In contrast, a foal or immature horse doesn't have a developed cecum or colon for bacteria-aided digestion yet. In fact, there’s very little of this type of digestion before he’s three months old. Consequently, a foal should have a low fiber diet, which is, of course, provided by his dam’s milk. Foals observed nibbling on their mother’s manure are believed to be seeking the bacterial culture needed by their gut for digestion. 

The gut is suspended from the spine by the mesentery, a membranous sheet that cradles the intestines. It’s narrow at the top, bunched into pleats, and flares out at the bottom as it suspends the viscera. But this does make it vulnerable to twists that can cut off the blood supply, killing off that portion of the intestine and mesentery, as can be implicated in colic. Sometimes a hole will occur in the mesentery, called a "tiflum," through which the intestines can get flipped into to create a similar situation. A tiflum can be inherited in some bloodlines or breeds.

In regards to swallowing, the horse again has a system that’s vulnerable, particularly to human interference. Inside the skull are three bones for swallowing, together called the hyoid apparatus, or "swallowing sling." These bones are the:
  • Basihyoid.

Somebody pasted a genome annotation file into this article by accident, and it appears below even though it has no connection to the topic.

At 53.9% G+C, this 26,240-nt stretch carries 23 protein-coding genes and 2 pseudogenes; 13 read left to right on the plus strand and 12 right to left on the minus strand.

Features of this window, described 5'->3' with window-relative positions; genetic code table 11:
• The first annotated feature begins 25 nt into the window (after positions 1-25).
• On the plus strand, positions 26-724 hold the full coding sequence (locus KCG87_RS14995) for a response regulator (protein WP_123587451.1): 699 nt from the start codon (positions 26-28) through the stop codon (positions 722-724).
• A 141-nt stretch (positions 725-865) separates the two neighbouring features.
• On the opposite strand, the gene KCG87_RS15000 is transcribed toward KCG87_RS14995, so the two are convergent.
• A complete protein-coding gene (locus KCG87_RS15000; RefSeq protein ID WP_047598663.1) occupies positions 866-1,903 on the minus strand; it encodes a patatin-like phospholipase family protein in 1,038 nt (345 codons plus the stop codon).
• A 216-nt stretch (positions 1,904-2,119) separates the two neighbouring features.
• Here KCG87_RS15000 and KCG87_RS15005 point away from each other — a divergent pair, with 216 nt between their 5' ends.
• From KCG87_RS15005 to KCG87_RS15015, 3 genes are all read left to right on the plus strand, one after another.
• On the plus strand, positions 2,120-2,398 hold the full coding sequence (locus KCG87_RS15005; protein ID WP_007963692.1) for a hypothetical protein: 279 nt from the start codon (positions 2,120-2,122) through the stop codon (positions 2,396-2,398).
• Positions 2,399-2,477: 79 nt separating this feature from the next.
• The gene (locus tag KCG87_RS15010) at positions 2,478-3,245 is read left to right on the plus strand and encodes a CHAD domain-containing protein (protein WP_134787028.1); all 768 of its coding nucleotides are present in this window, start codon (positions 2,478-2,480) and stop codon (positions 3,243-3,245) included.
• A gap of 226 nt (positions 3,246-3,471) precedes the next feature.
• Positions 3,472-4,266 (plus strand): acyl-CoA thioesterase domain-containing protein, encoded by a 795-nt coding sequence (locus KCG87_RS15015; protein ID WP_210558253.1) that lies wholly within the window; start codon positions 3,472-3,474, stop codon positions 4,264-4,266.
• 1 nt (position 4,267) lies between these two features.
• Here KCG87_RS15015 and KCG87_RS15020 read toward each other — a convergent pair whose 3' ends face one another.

• Keratohyoid
  • Stylohyoid. 
All three support the walls of the larynx. (Hyoids are remnants of the old gill bar in fish.) These bones slide back and forth and up and down during swallowing, producing that "glug glug" motion. In humans, the hyoids are unattached and “float," but in horses, they’re attached via muscle and ligaments to the tongue, ear, and humerus. This means that yanking on the tongue or ear twitching can injure the hyoids and their supporting tissues. In turn, this may cause the entire swallowing apparatus to become injured and painful, or make the larynx reseat crookedly, or even lock the entire mechanism. Then how will the horse swallow? 

And as for the humerus connection...when the horse lost his clavicle, this forced the Omohyoideus muscle to look for a new attachment to stabilize the hyoids, finally connecting to the humerus. So in the modern horse, the Omohyoideus comes off the hyoid bones, becoming part of the Brachiocephalicus muscle that connects to the arm. Through this mechanism, the delicate hyoid bones can be jerked by the motions of the neck and foreleg. This usually isn’t a concern with an unridden horse, who naturally protects his hyoids, but human influence can sometimes override the horse’s ability. For instance when being ridden, the hyoids can be jerked when a foot is planted and fixed and the neck is cranked, hard and rapid, in the opposite direction. In addition, horses can’t swallow with an open mouth (and neither can we) which means that irresponsible practices that force a horse to hold his mouth open for long periods of time inhibits his natural habit of swallowing periodically, which can lead to stress, discomfort, and excessive drooling.